6:17 PM EDT, August 27, 2012
Here's a word of advice to readers with cellphones: Check your bills for mysterious charges. I found a few on my last T-Mobile bill, and it wasn't pretty — some $350 over the last year for services I never ordered from third parties I never heard of.
Apparently, there's a lot of this going around.
"People are finding charges on their mobile phone bills that they say weren't authorized, including mystery text services that appear out of nowhere and charge for content that people believed was free." So reports Elinor Mills, who covers Internet privacy for CNET.org, the technology website.
I spent the better part of a recent staycation day on the phone with various people at the other end of 800 numbers, trying to figure out why my phone was being charged $19 here and $9.99 there, monthly, for "text alerts" and "text subscriptions" and "text trivia."
It was particularly maddening to discover the charges several months after some of them had started — I hadn't been diligent about checking the bill — but even more maddening to be told that I had ordered these ridiculous, overpriced "services."
I had done no such thing. I smelled scam.
The T-Mobile representative I spoke with on the phone said she could not refund me any money; she could only offer to block future texts. (I learned, by the way, that the block option was always there, but customers have to ask for it.)
The T-Mobile representative gave me six 800 numbers to call, each of them to third-party companies that had charged me for unauthorized text messages. I was told I'd have to call each of them to demand a refund.
So that was fun.
I got one refund, of $28, from a company called Thumbplay. The fellow on the phone offered it readily, as if accustomed to people calling to claim a bogus charge.
Lisa Vaughan, another T-Mobile customer, had the same experience. In a response to a post about this matter on my Facebook page, Vaughan said the Thumbplay representative she reached didn't question her refund request. A check, for $9.99, arrived at her Catonsville home Monday.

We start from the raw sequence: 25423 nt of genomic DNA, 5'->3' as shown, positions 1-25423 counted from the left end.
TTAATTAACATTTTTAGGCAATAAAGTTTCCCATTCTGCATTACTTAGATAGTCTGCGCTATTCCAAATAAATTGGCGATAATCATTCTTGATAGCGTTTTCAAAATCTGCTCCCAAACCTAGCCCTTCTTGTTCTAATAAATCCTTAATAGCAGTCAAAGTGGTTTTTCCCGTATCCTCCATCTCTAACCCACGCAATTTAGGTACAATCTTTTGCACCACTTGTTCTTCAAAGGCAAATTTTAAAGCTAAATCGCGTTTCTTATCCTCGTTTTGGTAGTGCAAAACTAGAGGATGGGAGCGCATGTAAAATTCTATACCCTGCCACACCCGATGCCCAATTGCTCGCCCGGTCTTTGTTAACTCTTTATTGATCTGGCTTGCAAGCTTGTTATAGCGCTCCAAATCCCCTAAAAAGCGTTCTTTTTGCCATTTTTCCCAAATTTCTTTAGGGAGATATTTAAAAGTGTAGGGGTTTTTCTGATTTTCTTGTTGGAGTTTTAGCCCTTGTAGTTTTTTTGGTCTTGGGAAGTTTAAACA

Of course, she still doesn't know how the charge got on her bill.
"Since Thumbplay was an 800 number, I thought perhaps my son had signed up, thinking the service was free," Vaughan says. "However, when I later showed the printed T-Mobile bill to him, he was upset that someone had unauthorized access and claimed he did not sign up for any services."
Believe the lad, Mom. I'd be telling my mother the same thing.
I called the other companies that had been charging me through T-Mobile: SendMe, Mobile Plus, Consumer Mobile, My Mobile Care, Premium Customer Care. I got no satisfaction, only the insistence that I must have ordered their services.
They said there would be no refunds. You can imagine what a relaxing experience this was on my staycation.
Turns out, some people are taking action to put a stop to this practice.
CNET's Elinor Mills reports that Verizon Wireless and the Texas attorney general have filed lawsuits against companies that allegedly failed to tell people they would be charged monthly fees when they signed up to have song lyrics or news alerts sent to their phones. The practice, Mills reports, is known as "cellphone cramming."
Cramming — rhymes with scamming.
I wrote to T Mobile's media relations department to describe what had happened to me and asked a number of questions. Here's some of the official response:
"T-Mobile provides customers with the ability to purchase various services and products from certain third-party service providers (e.g., games, apps, ringtones, etc.) and have the charges for those services or products included on your T-Mobile bill.
"Third-party charges that appear on a customer's wireless telephone bill are those charges that the customer affirmatively authorizes prior to the processing of the charge on the bill."
Wrong. (Pardon my interruption.)
"Some applications or games may be offered to the customer for a free trial period, after which charges for continued use of the application or game are automatically charged to the customer's wireless bill unless the customer opts out of the service prior to the expiration of the trial. ...
"We encourage our customers to read all text messages and other third party messages carefully, especially if they are agreeing to any recurring charges."
Shortly after this, a T-Mobile representative called to say the company would credit my account $235 out of the $350 I had been billed by third parties over the past 12 months.
This was a surprise, of course, because I'd first been told that I would have to hound each of the companies for refunds.
I suspect it was special treatment because of my inquiry to T-Mobile media relations. If you've had experience with unauthorized third-party charges, let me know how your phone company treated you when you called to complain.
As for the rest of you, keep an eye on your bill, or call your carrier and ask for a block on third-party charges. Don't get crammed.
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